Charity Strikes Out : Glendale Little Leaguers Benched for Playing in Benefit Tourney


There was no joy in Glendale this week for a group of Little League baseball players benched for the remainder of the season after being told that playing in a series of charity games violated a league rule.

Twenty all-star players from the Verdugo and Vaquero leagues were notified by Little League district administrator Mike Malone that their participation constituted a violation of Regulation IV, which states that "not more than six players of a Little League regular season or tournament team may participate on another team except authorized elementary and junior high school teams and only during the school term."

The rule is designed to keep some players from gaining an unfair edge by engaging in more competition than the others, a Little League official said.

The league maintains that the 20 players violated the rule by playing in a tournament involving 27 Los Angeles-area squads earlier this month to benefit the Tim Herman Foundation, a nonprofit organization named for a 9-year-old La Crescenta ballplayer who died of a heart condition last year.

Carlos Torres, president of the Verdugo League, said the dispute amounts to a selective interpretation of the rule, because the games were simply for fun, not to hone competitive skills.

"There was no winner. Everybody was a winner," he said. "It was just set up to play."

Tim Herman's father, Rob, said that while the fund-raising tournament barely broke even, the games were not meant to compete with Little League.

"The intent was to highlight children as gifts," Herman said of the event, held for the second time this year. "We're not aligned with any program."

For the 11- and 12-year-old players, the news that their Little League season had been terminated came as a painful shock, Torres said.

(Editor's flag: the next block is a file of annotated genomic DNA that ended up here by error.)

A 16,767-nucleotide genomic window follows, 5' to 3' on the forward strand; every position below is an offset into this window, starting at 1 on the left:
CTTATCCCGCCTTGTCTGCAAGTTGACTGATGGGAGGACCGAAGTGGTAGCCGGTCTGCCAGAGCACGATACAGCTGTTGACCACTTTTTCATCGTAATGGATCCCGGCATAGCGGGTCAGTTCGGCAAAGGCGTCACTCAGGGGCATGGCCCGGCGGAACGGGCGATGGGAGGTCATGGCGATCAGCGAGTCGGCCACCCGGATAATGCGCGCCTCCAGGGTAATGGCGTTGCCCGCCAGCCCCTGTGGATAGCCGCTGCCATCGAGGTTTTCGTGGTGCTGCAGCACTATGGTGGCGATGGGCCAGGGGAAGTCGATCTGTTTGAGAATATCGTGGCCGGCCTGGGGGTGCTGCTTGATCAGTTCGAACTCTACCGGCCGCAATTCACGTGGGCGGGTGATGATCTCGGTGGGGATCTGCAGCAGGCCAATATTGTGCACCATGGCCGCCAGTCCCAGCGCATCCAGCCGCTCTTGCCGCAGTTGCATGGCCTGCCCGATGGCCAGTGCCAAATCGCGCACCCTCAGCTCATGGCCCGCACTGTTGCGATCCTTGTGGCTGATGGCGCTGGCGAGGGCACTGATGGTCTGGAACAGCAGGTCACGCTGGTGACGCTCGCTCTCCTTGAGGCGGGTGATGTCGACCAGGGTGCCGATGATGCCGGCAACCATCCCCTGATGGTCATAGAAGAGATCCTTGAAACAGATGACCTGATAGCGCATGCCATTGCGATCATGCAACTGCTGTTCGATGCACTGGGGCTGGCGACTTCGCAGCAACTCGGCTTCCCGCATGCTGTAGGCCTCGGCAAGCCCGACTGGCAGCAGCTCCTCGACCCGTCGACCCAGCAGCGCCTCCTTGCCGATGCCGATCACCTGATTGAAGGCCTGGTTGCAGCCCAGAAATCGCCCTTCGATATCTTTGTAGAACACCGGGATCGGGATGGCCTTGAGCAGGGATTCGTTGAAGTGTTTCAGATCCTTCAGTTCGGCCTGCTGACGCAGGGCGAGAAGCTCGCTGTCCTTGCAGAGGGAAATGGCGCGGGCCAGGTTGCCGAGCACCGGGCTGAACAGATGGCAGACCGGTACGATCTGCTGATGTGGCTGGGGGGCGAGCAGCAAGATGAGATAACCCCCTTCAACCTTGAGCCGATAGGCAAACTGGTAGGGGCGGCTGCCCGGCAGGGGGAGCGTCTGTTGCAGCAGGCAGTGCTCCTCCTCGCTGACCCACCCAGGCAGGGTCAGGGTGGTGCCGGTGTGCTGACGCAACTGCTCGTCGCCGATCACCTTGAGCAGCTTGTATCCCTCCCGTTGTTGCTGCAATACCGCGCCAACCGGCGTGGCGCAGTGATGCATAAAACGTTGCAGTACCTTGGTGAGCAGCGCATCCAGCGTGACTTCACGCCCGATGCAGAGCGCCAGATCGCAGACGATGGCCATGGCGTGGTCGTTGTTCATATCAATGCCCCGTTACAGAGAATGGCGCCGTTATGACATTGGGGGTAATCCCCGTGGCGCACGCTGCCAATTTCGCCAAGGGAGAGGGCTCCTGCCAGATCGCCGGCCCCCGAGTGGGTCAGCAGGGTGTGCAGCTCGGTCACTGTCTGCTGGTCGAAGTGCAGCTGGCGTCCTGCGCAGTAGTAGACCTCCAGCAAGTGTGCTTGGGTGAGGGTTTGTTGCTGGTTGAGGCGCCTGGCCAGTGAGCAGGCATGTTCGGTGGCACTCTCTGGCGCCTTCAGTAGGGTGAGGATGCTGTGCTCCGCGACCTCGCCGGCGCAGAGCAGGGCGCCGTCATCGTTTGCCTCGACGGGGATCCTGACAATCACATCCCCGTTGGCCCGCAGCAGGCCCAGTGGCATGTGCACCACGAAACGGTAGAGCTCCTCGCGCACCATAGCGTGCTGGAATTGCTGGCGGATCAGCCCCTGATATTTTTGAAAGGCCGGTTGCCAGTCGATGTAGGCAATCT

"They were devastated," said Jackie Garcia of Glendale, whose 12-year-old son Sergio was playing the final season in which he will be eligible for Little League. "They feel that they're being punished."

She said although they were aware of Malone's decision, the teams suited up for their previously scheduled games Wednesday, intending to stage a sit-in at Babe Herman Field in Glendale.

The sit-in was called off because the opposing team failed to show. According to Garcia, the games had been rescheduled by league officials, who did not notify the Verdugo and Vaquero players.

Torres acknowledged that he and Richard (Moe) Montanez, president of the Vaquero League, had clashed with Malone on earlier occasions, suggesting that the decision to bar the 20 boys from competition arose from personality conflicts among the adults.

"He reads the rules the way he wants to read 'em," Torres said of Malone. "He does not get along with me and he does not get along with [Montanez]."

Reached at his office Thursday afternoon, Malone declined to comment on the situation, referring all calls to league headquarters in Williamsport, Pa.

Little League spokesman Dennis Sullivan defended Malone's decision and said Torres and Montanez had been warned of the potential consequences if their players participated in the charity games.

"I hope the effect of this is that the adults act responsibly and teach the kids that you play by the rules," he said.

Sullivan explained that while enforcement is sometimes painful, respect for the rules is at the core of Little League baseball.

"It's never a comfortable position to pass on news that a kid's not gonna be able to play ball, but the idea of Little League is you play by the rules," he said.

Sergio Garcia, Verdugo's catcher, said the decision left him "sad and mad" but had not spoiled his enjoyment of the sport.

"I still love the game, no matter what."

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